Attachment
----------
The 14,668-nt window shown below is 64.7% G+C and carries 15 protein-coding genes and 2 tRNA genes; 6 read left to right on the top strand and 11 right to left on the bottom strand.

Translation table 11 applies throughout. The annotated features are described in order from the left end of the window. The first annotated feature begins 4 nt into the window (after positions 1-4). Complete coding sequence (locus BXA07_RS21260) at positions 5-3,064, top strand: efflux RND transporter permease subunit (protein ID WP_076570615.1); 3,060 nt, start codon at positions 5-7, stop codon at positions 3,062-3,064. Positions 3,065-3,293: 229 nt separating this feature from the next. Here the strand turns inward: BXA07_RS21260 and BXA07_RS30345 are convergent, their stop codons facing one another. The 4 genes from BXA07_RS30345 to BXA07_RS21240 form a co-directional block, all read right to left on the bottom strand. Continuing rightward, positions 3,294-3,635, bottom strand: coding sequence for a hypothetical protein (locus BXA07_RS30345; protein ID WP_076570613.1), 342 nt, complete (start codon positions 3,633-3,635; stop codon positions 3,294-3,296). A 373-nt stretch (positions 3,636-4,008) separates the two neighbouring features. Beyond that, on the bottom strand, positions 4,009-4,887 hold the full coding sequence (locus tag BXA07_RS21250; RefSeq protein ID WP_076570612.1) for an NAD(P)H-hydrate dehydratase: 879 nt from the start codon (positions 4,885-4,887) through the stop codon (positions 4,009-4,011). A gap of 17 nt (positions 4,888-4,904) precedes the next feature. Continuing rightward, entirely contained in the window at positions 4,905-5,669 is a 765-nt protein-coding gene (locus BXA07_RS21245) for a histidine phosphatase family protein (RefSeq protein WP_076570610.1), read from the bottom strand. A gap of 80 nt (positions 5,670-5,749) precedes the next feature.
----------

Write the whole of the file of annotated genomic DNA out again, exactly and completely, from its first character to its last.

The 14,668-nt window shown below is 64.7% G+C and carries 15 protein-coding genes and 2 tRNA genes; 6 read left to right on the top strand and 11 right to left on the bottom strand.

Translation table 11 applies throughout. The annotated features are described in order from the left end of the window. The first annotated feature begins 4 nt into the window (after positions 1-4). Complete coding sequence (locus BXA07_RS21260) at positions 5-3,064, top strand: efflux RND transporter permease subunit (protein ID WP_076570615.1); 3,060 nt, start codon at positions 5-7, stop codon at positions 3,062-3,064. Positions 3,065-3,293: 229 nt separating this feature from the next. Here the strand turns inward: BXA07_RS21260 and BXA07_RS30345 are convergent, their stop codons facing one another. The 4 genes from BXA07_RS30345 to BXA07_RS21240 form a co-directional block, all read right to left on the bottom strand. Continuing rightward, positions 3,294-3,635, bottom strand: coding sequence for a hypothetical protein (locus BXA07_RS30345; protein ID WP_076570613.1), 342 nt, complete (start codon positions 3,633-3,635; stop codon positions 3,294-3,296). A 373-nt stretch (positions 3,636-4,008) separates the two neighbouring features. Beyond that, on the bottom strand, positions 4,009-4,887 hold the full coding sequence (locus tag BXA07_RS21250; RefSeq protein ID WP_076570612.1) for an NAD(P)H-hydrate dehydratase: 879 nt from the start codon (positions 4,885-4,887) through the stop codon (positions 4,009-4,011). A gap of 17 nt (positions 4,888-4,904) precedes the next feature. Continuing rightward, entirely contained in the window at positions 4,905-5,669 is a 765-nt protein-coding gene (locus BXA07_RS21245) for a histidine phosphatase family protein (RefSeq protein WP_076570610.1), read from the bottom strand. A gap of 80 nt (positions 5,670-5,749) precedes the next feature.